The world at the end of 2023 is not one without geopolitical and economic tensions. After more than two years of pandemic, countries are making efforts to recover and align to the new global context. One marked equally by the rise of AI, but also by trench warfare, with tanks on the ground and drones in the air. In this context, money is still moving, but more carefully, with companies looking to invest in countries that cannot be derailed overnight from democratic values. Is globalisation coming to an end? Analysts are shying away from answering, but Wall Street giants and important leaders in key economic fields are using the word “geopolitics” when talking about new investments. It is a term used no less than 12,000 times during 2023, almost three time more than just two years ago.
Companies are looking much more carefully when it comes to investment, and most discussions of development and expansion are inevitably linked to international relations. Relations that are increasingly strained and that show that talks about the end of globalisation were not just talk in the wind. Corporations choose to move their capital to safe areas. It is a changing trend, after years when they only pursued huge profits and chose developing and marginal markets from which they could squeeze most profits. Now, with global tensions, sustainability matters more than short-term profit. It is one of the reasons why big companies choose to make their future in countries with similar mentalities and common visions of democracy, human rights, and the rule of law. Cheap manpower is redundant if operations are affected by war, government bans, or blocked accounts.
Figures show a world economy in which rival blocs are emerging that, while still tied to old investment, are reconsidering their next capital moves. Foreign direct investments made by UN member countries show that in 2022 of the 1.2 trillion dollars, a very small part (180 billion, to be exact) went from countries that refused to condemn the Russian invasion to those that did. For reference, the countries that condemned Russia’s invasion represent more than two-thirds of global GDP. And that matters in the movement of capital around the globe. Building on UN votes on Russia’s invasion of Ukraine, the global share of foreign direct investment going to countries that did not condemn the invasion averaged just 15% over the past two years, down from 30% in the period 2009-2019. China’s share, including Hong Kong, has fallen to less than 2% in 2022, from nearly 11% on average over 2010-19. Investments in Russia did not exist at all.
During the pandemic, governments put pressure on companies to take national interests into account. They resorted to various state subsidies and financial incentives to make them keep their production within the borders. Above all, Russia’s invasion of Ukraine and an increasingly fierce battle for global economic supremacy between US and China hastened the end of a decades-long, post-Cold War model that analysts considered highly unsustainable. Political leaders, including those in Europe, are rightly concerned. At the beginning of the year, the president of the ECB, Christine Lagarde, said it directly, without shying away from the consequences: “We are witnessing a fragmentation of the global economy into competing blocs, each bloc trying to draw as much of the rest of the world closer to its strategic interests and respective shared values”. It is a direct signal that the world seems more divided than ever.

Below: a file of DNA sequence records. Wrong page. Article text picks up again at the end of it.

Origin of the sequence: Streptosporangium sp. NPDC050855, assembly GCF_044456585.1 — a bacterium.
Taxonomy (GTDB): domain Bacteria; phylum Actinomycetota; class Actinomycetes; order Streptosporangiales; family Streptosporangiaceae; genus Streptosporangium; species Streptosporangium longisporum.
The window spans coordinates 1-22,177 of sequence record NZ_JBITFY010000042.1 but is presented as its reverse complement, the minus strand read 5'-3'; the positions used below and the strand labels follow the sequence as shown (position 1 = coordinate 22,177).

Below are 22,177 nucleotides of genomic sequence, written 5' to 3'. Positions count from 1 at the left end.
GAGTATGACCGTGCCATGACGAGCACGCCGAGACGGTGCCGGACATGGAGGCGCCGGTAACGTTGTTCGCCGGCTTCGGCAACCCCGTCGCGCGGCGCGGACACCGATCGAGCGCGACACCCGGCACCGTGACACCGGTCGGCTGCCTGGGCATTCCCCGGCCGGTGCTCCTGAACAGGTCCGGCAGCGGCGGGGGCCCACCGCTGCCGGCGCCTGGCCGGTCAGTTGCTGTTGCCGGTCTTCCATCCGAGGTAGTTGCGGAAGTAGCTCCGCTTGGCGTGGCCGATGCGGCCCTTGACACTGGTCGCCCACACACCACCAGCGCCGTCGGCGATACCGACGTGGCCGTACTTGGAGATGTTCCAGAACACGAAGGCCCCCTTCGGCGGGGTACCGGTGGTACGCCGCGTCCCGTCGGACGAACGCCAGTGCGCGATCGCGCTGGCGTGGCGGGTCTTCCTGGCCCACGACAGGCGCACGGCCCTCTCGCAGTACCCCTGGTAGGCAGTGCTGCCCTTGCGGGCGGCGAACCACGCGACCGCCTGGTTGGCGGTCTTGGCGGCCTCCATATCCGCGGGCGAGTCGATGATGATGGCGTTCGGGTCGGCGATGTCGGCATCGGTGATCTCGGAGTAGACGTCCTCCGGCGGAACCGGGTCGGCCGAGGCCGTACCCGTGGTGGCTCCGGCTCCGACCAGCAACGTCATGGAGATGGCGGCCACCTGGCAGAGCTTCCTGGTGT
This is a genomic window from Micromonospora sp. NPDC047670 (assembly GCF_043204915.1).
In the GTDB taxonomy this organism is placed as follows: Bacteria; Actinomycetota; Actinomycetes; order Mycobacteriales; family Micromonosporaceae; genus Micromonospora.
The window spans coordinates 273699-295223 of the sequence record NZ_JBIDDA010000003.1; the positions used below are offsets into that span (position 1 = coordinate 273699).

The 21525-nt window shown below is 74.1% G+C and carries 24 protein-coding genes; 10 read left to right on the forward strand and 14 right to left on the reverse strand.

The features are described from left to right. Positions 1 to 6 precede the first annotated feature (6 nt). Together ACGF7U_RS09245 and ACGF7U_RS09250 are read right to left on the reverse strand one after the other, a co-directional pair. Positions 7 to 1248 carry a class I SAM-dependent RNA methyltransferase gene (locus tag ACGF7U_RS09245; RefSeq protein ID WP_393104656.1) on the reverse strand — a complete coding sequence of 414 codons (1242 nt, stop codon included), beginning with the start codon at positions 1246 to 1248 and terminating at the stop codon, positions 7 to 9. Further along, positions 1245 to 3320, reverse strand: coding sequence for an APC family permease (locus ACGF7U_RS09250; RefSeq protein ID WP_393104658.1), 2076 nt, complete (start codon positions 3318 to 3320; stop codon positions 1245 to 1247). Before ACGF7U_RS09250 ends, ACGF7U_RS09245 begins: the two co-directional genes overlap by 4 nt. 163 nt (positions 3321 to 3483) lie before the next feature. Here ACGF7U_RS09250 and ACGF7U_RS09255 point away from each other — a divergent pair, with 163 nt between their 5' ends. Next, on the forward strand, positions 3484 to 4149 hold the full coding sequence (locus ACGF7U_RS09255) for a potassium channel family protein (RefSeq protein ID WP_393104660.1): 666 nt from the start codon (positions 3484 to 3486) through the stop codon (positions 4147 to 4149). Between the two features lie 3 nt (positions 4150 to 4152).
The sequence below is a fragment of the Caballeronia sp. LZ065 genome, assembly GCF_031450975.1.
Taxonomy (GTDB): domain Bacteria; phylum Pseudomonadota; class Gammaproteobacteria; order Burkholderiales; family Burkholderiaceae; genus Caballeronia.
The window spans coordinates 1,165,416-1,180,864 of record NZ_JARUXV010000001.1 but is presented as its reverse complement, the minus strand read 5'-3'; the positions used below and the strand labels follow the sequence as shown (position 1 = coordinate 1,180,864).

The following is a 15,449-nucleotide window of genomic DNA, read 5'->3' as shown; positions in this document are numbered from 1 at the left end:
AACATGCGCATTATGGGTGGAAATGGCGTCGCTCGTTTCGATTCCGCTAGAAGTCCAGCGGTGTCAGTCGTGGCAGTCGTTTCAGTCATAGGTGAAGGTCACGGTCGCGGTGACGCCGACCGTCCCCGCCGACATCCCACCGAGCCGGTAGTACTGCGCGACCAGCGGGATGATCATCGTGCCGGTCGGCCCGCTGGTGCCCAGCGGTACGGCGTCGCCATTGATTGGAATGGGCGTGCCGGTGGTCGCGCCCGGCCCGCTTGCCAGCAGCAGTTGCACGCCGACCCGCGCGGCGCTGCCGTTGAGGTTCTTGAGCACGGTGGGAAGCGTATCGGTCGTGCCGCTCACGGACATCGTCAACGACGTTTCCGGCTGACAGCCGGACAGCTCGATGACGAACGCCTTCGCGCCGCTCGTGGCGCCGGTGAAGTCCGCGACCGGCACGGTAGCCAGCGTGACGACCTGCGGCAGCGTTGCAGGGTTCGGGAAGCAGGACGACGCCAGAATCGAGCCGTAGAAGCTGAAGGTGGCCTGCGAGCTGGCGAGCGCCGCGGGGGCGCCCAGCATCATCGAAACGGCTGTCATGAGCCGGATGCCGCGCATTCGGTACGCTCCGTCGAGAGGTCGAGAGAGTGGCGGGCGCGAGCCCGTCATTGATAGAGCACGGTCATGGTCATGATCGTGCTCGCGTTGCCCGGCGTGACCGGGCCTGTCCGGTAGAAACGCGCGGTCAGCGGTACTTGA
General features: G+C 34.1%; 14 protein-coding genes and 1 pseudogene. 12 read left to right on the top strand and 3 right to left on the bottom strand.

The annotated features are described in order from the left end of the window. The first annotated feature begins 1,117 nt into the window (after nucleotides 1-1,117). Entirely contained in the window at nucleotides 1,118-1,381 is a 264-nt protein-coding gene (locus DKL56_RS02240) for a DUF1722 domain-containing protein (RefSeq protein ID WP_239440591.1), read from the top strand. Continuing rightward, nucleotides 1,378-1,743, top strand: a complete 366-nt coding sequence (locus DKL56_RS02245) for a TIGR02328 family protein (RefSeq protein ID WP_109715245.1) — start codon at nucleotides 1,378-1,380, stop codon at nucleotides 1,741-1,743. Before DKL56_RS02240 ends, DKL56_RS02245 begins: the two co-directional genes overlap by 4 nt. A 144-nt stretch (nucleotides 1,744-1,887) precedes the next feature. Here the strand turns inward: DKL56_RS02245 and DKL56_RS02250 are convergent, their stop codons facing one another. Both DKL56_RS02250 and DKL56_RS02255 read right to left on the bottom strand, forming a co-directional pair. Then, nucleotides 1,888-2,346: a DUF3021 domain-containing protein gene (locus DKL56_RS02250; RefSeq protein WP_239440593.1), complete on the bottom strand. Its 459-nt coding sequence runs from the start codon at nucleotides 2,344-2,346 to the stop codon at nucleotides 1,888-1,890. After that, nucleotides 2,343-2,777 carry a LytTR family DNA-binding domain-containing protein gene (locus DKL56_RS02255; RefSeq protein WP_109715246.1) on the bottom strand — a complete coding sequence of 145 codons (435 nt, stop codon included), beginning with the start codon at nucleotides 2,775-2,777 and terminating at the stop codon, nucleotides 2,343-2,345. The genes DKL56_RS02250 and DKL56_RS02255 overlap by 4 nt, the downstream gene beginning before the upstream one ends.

Many economies of the world seem solid now, but the problem is the complicated relations between them. The war in Ukraine, economic sanctions, but also the trade war between the US and China caused disruptions. Although global trade is still holding up, these disruptions cannot be ignored. Economies try to overcome them because of the desire to make a profit. US and China have started a trade war, but leave room for economic reconciliation when appropriate. An example of this is the visit of the US Secretary of Commerce, Gina Raimondo, to China. On the other hand, the Chinese are looking much more closely at Europe. Chinese companies making electric cars are rushing to enter Europe, although this has sparked an EU investigation into Chinese subsidies.
IMF economists have recently been talking about a major shift in investment decisions, generically called “geopolitical distance”. This means, among other things, that capital flows, as foreign investments, tend to go to countries that have the same geopolitical visions and not necessarily to geographically close countries.
Beyond wars, classic or commercial, the world seems more divided than ever and not just from an economic point of view. It is only one of the layers, the one that can be seen and that can be contextualised, with figures, analyses and concrete data. The picture is much bigger: there is climate change that threatens to tear down everything that has been built. The world economy will more than likely adjust. But the process has begun and will leave deep traces.
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